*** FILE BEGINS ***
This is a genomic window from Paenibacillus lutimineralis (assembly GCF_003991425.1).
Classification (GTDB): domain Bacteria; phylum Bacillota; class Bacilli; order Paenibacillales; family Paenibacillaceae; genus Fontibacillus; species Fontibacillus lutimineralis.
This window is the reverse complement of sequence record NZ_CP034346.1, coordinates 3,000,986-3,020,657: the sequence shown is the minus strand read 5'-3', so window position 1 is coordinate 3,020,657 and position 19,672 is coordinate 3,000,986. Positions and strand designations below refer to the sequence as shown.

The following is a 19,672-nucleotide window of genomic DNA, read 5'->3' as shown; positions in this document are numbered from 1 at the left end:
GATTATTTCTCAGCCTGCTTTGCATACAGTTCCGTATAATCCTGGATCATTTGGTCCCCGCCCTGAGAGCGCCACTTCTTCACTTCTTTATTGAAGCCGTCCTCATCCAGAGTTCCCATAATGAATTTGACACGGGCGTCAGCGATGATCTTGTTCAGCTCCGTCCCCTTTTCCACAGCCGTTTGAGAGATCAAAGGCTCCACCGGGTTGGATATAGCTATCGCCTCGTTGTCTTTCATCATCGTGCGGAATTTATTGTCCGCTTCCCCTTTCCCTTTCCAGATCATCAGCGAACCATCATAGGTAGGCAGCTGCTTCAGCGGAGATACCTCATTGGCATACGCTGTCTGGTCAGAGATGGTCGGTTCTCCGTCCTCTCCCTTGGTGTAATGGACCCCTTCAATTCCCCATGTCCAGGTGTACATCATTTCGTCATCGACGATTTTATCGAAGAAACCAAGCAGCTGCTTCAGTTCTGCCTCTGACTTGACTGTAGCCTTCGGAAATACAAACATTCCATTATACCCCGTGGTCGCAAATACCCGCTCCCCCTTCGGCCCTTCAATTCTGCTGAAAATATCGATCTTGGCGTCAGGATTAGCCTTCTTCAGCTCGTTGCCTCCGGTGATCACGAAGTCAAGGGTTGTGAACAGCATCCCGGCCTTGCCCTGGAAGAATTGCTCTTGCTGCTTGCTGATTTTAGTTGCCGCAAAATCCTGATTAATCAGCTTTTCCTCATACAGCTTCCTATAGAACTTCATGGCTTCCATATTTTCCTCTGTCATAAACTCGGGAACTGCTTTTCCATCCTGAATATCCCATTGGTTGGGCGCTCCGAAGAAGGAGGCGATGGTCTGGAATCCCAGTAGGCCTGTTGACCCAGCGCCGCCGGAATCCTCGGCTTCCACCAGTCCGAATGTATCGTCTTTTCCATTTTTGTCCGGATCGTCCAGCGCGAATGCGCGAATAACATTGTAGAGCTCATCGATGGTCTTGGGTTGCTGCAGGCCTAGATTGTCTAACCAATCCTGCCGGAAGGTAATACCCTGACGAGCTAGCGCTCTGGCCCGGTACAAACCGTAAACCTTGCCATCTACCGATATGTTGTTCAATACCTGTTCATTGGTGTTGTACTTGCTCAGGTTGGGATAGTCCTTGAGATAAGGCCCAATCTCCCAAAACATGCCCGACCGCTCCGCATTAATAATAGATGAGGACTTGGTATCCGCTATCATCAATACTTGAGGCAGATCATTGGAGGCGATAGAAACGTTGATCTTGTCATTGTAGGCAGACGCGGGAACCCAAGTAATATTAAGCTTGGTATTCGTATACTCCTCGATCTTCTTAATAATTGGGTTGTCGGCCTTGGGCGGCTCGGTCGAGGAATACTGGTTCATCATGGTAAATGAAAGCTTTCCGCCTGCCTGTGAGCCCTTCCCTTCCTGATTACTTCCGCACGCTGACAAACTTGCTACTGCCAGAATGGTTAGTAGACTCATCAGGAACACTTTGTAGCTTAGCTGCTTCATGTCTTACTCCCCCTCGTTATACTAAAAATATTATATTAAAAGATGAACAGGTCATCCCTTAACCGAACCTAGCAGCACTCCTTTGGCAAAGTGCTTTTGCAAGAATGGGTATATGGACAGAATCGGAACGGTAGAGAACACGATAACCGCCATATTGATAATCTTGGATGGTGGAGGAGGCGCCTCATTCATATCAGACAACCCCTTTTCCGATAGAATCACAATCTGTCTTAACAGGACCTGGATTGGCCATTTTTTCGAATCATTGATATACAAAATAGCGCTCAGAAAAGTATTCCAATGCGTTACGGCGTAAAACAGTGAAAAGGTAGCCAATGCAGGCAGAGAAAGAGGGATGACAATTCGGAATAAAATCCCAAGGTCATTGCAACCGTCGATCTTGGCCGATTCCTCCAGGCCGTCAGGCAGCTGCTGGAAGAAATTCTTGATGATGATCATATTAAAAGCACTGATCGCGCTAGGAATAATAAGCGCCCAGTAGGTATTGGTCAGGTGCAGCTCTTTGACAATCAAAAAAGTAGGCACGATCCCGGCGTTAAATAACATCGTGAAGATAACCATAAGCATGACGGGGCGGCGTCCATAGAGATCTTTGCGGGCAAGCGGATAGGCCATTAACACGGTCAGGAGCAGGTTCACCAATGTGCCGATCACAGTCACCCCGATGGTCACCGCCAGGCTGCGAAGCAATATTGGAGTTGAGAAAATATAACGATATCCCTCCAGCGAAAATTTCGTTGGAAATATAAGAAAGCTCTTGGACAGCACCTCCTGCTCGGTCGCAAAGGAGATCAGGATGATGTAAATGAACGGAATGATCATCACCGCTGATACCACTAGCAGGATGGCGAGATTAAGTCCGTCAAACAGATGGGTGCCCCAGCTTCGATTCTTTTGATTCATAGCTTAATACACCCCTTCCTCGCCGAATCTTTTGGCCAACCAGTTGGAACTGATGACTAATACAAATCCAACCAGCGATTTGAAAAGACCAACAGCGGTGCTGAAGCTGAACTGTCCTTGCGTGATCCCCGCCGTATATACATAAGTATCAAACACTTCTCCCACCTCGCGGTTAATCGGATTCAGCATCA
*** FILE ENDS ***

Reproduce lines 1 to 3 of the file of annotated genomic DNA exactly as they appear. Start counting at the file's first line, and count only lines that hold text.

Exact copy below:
This is a genomic window from Paenibacillus lutimineralis (assembly GCF_003991425.1).
Classification (GTDB): domain Bacteria; phylum Bacillota; class Bacilli; order Paenibacillales; family Paenibacillaceae; genus Fontibacillus; species Fontibacillus lutimineralis.
This window is the reverse complement of sequence record NZ_CP034346.1, coordinates 3,000,986-3,020,657: the sequence shown is the minus strand read 5'-3', so window position 1 is coordinate 3,020,657 and position 19,672 is coordinate 3,000,986. Positions and strand designations below refer to the sequence as shown.